Sprinklers will not be activated by smoke. Sprinklers are so successful because they are so quick to react. They lessen the danger of death or injury from a fire by drastically reducing heat, flames, and smoke, providing people enough time to flee their homes.
Forget everything you've seen on the big screen. Fire sprinklers are not activated by smoke, nor do they all go off at the same time during a fire, soaking everything in a structure (unless, of course, you purposely install a deluge sprinkler system).
During an actual fire, your fire alarm system will be activated first, which will cause some sprinklers to open up and release water throughout the building. After a certain amount of time has passed, the local fire department will send out their engines to put out any fires that have been started. When they arrive at a location with activated fire sprinklers, the firefighters will know not to enter until they have turned off the flow of water from the sprinklers. This prevents them from getting caught in another flood if there's still water in the pipes.
So, yes, a fire sprinkler system can go off at once, but only when intended by the installer. Other types of sprinklers would need to be activated separately by smoke or heat.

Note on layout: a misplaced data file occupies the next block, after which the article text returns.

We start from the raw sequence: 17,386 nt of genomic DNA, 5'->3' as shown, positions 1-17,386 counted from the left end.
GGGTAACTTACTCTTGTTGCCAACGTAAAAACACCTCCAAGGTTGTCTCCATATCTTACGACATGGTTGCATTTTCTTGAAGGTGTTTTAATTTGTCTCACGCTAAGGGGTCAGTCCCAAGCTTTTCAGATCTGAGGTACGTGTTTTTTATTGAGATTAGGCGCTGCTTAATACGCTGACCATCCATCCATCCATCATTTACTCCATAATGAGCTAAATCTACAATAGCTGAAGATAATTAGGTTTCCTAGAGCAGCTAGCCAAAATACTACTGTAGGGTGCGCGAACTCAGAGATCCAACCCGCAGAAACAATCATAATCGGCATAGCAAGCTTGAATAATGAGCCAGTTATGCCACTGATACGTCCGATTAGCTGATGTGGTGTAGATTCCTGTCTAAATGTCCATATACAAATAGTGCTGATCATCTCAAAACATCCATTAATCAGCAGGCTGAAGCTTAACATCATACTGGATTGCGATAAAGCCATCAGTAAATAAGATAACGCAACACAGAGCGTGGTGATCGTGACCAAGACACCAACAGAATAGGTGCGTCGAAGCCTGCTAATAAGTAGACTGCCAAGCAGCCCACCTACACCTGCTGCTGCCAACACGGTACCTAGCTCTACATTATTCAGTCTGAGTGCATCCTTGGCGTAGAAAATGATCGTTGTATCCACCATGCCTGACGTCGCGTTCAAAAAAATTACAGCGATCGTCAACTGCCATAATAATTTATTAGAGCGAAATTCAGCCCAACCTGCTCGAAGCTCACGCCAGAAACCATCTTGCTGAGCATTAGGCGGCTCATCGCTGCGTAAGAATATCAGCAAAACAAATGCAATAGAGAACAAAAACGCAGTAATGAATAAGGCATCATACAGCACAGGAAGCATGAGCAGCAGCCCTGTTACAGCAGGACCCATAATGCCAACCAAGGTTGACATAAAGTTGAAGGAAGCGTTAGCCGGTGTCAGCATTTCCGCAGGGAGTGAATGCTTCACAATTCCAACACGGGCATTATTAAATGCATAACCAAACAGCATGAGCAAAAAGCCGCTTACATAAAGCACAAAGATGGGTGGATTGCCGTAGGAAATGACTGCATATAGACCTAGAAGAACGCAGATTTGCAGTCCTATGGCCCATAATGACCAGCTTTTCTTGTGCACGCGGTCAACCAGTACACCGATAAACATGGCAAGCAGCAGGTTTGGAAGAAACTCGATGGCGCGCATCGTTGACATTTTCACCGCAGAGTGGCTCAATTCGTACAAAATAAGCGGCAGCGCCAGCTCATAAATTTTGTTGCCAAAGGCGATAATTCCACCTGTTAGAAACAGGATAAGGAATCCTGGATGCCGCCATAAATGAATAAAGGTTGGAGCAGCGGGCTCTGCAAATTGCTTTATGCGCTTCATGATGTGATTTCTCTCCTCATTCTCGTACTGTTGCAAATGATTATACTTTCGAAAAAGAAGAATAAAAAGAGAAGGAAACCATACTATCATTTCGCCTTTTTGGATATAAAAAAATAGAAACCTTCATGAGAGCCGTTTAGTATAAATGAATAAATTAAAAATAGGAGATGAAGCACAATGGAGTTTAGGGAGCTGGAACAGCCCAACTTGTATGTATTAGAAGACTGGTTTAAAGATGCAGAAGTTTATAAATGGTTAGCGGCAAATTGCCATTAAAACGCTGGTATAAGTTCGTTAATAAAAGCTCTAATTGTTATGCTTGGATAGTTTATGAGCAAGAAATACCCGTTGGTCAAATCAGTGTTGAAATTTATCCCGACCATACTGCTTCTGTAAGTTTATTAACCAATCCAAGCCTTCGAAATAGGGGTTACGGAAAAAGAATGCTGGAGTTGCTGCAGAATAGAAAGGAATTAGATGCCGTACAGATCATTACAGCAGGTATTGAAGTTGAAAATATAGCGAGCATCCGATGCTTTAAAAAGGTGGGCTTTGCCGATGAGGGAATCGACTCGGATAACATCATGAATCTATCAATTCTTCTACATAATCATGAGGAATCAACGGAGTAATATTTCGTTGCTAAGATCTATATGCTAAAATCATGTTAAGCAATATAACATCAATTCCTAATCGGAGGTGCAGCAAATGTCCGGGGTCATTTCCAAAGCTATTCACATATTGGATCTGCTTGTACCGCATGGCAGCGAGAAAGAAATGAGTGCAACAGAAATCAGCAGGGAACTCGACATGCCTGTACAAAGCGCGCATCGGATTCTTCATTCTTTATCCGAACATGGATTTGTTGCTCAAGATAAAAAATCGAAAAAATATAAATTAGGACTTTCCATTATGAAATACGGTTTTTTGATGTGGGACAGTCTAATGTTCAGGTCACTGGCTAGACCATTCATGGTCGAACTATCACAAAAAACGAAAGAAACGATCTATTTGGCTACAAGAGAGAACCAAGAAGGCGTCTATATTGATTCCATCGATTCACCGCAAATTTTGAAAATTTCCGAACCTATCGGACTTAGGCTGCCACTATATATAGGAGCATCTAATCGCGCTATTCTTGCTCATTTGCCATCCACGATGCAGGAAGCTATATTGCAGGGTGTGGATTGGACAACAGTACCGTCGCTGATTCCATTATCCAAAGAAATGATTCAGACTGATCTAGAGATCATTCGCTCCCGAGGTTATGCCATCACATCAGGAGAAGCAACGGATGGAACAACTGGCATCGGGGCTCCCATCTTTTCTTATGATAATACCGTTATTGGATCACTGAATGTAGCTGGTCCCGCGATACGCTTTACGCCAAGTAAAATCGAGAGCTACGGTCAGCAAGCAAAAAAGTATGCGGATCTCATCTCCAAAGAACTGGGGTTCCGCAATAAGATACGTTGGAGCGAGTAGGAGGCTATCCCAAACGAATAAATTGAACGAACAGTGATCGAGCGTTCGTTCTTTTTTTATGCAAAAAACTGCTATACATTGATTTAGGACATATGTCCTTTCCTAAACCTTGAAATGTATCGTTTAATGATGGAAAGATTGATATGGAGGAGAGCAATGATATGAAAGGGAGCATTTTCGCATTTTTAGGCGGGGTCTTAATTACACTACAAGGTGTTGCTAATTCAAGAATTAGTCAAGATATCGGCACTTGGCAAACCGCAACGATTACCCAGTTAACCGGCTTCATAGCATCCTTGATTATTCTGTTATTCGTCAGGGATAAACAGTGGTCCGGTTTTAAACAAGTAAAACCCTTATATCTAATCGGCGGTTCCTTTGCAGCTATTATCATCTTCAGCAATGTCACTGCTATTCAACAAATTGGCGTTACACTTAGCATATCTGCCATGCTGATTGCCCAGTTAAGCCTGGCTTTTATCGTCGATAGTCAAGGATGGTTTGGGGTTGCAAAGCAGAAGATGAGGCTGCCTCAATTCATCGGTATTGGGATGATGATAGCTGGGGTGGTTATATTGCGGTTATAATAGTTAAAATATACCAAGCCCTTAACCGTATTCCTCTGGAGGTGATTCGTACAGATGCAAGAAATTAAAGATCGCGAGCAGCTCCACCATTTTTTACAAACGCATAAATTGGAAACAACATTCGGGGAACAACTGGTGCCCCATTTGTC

Because fire sprinklers are activated by heat, smoke or dust in the air cannot set them off by accident. It is also critical to examine sprinkler heads on a regular basis for corrosion and debris. Corrosion or other damage may prevent water from activating the system.
Fire sprinkler systems are critical for safeguarding buildings from fires since they are active systems that will activate when triggered. Fire sprinkler systems work so quickly to extinguish fires and smoke that they assist to reduce the quantity of dangerous smoke that residents and firefighters are exposed to. Also, fire sprinklers help prevent structural damage to buildings due to excessive heat. Finally, fire sprinklers limit damage to property due to water leaks.
When a fire sprinkler system is activated, it releases a fine spray of water that covers the floor and walls in an attempt to douse the flames. This method works because water has a high temperature when it is vaporized, and temperatures can reach as high as 500 degrees Fahrenheit (260 degrees Celsius) or higher in some cases. Heat from the fire causes the water to evaporate, reducing the temperature below its boiling point (212 degrees Fahrenheit [100 degrees Celsisus]), which prevents any more water from being released.
In addition to preventing further fire growth, fire sprinklers also help control fire intensity by putting out hot spots. Sprinklers distribute water over a large area, which helps cool off heated parts of the room and reduces the risk of further fire spread. They also produce a lot of water compared to other fire suppression methods, which helps put out small fires before they become big ones.